Cisco Beefs Up ACI, While Improving Non-ACI SDN Capabilities in Nexus

Integrates ACI with Azure, System Center, launches overlay management system

Michael Vizard

June 10, 2015

2 Min Read
Cisco Beefs Up ACI, While Improving Non-ACI SDN Capabilities in Nexus
Nexus 3264Q, one of the latest data center switches Cisco announced at Cisco Live 2015 in San Diego (Image: Cisco)

Cisco has upgraded the operating system used across its data center switches to enhance software-defined networking capabilities across its full range of offerings.

In addition, the company unveiled Nexus 3200 top-of-rack switches for next-generation 10G, 25G, 40G, 50G, and 100G cloud data center networks that will be available in the third quarter. The company has also created a Virtual Topology System, an data center SDN overlay provisioning and management system for Nexus switches.

Cisco made the announcements today at the Cisco Live 2015 conference in San Diego.

Locked in a fierce battle with rivals looking to usurp the company’s dominance of the data center network market using open source networking software, Cisco has been going through great pains to wrap its proprietary networking technology with a set of programmable open interfaces. By providing higher levels of interoperability Cisco maintains it is preserving customer choice while also preserving its ability to deliver innovative products and services. Thus far, it says it has signed 2,655 customers to deploy Nexus switches running its Application Centric Infrastructure software for data center SDN.

VTS supports the BGP EVPN control plane for managing VXLAN overlays and can be integrated with cloud management systems, such as OpenStack. In fact, Cisco has already developed a VTS plug-in for VMware vSphere environments and expects partners and customers to be able to easily develop plug-ins for any number of management frameworks.

VXLAN overlays are a different approach to SDN from Cisco's proprietary ACI software. By supporting both, Cisco is trying to ensure it doesn't lock itself out of the growing open-SDN market.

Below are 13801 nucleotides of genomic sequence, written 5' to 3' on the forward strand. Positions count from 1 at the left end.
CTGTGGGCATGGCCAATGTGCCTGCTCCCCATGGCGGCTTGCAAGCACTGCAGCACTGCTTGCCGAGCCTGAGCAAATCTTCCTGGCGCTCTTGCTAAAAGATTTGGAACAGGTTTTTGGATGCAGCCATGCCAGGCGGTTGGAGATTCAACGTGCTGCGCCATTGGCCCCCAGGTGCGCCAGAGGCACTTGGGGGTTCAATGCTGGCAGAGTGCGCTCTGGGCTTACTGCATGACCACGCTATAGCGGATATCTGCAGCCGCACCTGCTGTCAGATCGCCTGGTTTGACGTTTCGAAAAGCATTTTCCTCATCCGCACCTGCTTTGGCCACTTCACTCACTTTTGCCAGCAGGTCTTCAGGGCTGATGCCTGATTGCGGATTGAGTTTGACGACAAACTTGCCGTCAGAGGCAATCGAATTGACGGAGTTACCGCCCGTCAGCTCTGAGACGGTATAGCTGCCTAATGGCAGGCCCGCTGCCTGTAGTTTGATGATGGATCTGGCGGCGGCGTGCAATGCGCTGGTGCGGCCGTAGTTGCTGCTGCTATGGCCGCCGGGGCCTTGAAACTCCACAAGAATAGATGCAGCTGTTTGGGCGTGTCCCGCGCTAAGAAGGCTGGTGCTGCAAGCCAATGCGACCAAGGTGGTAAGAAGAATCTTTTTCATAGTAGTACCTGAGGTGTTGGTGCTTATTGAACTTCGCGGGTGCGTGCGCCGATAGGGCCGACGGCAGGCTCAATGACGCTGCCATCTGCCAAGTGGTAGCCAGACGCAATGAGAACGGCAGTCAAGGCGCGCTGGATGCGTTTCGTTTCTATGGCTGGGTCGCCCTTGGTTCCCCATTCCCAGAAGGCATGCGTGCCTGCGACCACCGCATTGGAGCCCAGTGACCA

Jacob Jensen, senior director of product management for the Cisco Insieme business unit, said ACI, which is at the core of Cisco's SDN platform, can now also be integrated with Microsoft Azure and System Center software along with object stores typically used by cloud service providers.

“This is an extension of our existing partnership with Microsoft,” says Jensen. “Microsoft System Center is now integrated with the Cisco APIC controller.”

Other new capabilities include a software development kit for building ACI applications along with tools for setting up disaster recovery capabilities between Nexus switches that can be as much as 150 kilometers apart.

Finally, Cisco has added heat maps, capacity planning, and simplified troubleshooting tools to ACI and recruited CliQr, a provider of application dependency mapping and application deployment automation software, into the ACI ecosystem.

Given the relatively slow rate of change inside enterprise networks, it will take years for the battle for data center SDN market share to play out. But like most incumbents faced with challengers, Cisco will surely use all the technology and pricing muscle at its disposal to try and maintain its current market dominance.

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